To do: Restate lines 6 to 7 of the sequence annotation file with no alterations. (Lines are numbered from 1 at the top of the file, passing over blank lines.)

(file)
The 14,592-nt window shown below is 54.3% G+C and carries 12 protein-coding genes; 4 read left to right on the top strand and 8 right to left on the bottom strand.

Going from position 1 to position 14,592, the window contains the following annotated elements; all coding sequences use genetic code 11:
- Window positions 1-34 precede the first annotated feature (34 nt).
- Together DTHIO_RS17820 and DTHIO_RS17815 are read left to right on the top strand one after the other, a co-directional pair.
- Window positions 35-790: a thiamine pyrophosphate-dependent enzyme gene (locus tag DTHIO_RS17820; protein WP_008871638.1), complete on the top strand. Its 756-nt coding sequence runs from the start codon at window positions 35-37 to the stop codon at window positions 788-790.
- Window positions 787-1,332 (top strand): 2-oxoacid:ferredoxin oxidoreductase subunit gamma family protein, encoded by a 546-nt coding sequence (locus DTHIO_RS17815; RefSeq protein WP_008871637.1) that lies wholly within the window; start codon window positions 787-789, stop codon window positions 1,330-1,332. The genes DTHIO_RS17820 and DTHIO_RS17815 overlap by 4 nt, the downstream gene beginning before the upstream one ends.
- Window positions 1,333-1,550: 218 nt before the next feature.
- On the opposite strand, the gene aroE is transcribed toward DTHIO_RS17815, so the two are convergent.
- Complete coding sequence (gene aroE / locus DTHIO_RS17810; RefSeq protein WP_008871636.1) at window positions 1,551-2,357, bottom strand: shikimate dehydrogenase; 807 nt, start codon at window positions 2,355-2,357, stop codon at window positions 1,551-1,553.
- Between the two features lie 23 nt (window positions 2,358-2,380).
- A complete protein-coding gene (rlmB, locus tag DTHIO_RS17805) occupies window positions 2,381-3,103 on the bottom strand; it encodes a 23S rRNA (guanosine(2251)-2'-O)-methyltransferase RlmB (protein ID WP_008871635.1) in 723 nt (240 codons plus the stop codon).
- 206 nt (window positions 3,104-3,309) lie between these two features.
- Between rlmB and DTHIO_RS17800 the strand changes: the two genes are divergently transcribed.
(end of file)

- Window positions 787-1,332 (top strand): 2-oxoacid:ferredoxin oxidoreductase subunit gamma family protein, encoded by a 546-nt coding sequence (locus DTHIO_RS17815; RefSeq protein WP_008871637.1) that lies wholly within the window; start codon window positions 787-789, stop codon window positions 1,330-1,332. The genes DTHIO_RS17820 and DTHIO_RS17815 overlap by 4 nt, the downstream gene beginning before the upstream one ends.
- Window positions 1,333-1,550: 218 nt before the next feature.